Let’s say that you have a podcast that you’re hosting on libsyn or some other service, but you want to start experimenting with creating a “live” show. Usually, podcasting services do not allow you to live stream your podcast, but that doesn’t mean that it can’t be done. You just need to use a service that specializes in livestreaming content.
You can use sites like USTREAM, justin.tv, and more recently YouTube to stream the live recording of your podcast.
Personally, I like ustream for livestreaming shows. The reason for that, is that ustream has real time chatting tools that allow you to interact with your audience as the show is being recorded.
What that lets you do, is that it lets you ask your guests questions on the fly, from the audience. If you don’t have a guest, then it gives you the opportunity to interact with your listeners in a way that was not previously possible.
The downside to using a livestreaming service, is that you may need to purchase additional equipment. You may need to setup a video camera, or get an additional cable or two in order to make your recording rig be able to send your voice up to the streaming service.
Another potential issue, is that you need to have high speed internet access in order to ensure the best possible quality. No one wants to see squares moving around and talking on the screen. Make sure that your internet connection is fast enough to send the voice and video upstream.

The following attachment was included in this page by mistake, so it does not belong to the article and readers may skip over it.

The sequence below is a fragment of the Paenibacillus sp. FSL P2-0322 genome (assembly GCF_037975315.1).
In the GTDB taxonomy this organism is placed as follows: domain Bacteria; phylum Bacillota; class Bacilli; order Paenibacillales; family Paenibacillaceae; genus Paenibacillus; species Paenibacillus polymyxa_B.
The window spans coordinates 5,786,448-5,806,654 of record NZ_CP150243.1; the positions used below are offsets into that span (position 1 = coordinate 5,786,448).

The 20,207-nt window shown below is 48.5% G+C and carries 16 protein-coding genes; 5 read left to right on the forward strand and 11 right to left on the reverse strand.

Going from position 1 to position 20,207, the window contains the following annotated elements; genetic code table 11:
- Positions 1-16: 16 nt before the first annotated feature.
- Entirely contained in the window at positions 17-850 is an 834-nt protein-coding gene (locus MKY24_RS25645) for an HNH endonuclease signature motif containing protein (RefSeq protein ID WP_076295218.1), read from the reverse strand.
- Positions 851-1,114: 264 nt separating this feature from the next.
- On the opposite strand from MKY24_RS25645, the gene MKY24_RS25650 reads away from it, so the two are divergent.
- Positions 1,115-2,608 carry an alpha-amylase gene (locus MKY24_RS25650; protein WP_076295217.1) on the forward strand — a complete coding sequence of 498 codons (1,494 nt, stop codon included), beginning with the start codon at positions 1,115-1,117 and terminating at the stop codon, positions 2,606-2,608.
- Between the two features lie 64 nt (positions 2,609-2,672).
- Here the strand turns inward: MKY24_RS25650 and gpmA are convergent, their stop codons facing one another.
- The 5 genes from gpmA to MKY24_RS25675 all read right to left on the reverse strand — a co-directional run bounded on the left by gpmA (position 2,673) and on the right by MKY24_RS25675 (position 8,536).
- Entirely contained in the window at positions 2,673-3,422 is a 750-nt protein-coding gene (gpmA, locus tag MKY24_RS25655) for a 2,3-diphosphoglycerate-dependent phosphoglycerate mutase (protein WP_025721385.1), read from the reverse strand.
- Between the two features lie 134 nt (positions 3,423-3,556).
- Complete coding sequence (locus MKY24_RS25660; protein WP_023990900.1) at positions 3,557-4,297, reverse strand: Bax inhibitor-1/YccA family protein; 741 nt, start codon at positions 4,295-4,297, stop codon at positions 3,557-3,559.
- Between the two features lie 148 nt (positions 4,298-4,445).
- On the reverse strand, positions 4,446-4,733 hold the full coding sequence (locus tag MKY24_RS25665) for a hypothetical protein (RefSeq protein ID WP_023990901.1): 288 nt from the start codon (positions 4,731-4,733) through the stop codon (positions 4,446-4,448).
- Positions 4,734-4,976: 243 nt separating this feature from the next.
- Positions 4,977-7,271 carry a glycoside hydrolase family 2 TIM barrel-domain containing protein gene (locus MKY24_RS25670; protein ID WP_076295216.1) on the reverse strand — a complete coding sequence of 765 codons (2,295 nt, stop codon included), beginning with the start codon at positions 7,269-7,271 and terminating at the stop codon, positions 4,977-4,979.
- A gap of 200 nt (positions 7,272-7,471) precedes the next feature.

There are other alternatives to using livestreaming services. You could also use a telephone conference line and just have people dial in to the line, just like you would with a teleseminar, and they can listen to you record your podcast live.
Just about any teleseminar service could function like this, the biggest caveat, is that you need to be able to record the call, so you can distribute it as a podcast later on.
A word of advice on the whole livestreaming thing, you may want to have someone monitor and moderate the chat for you so that you can concentrate on your content. It is really easy for trolls to get into the chat channel, specially if you’re advertising your live shows, and start to disrupt things. Nothing pleases a trol more than knowing that they have gotten under your skin.
If you’re going the phone route, make sure that you have the option to put all of the attendees in “listen only” mode or something to that effect. That way, you’ll prevent people from talking over you and you’ll also not suffer from the background noise from the one person driving home and listening to you on the speaker phone.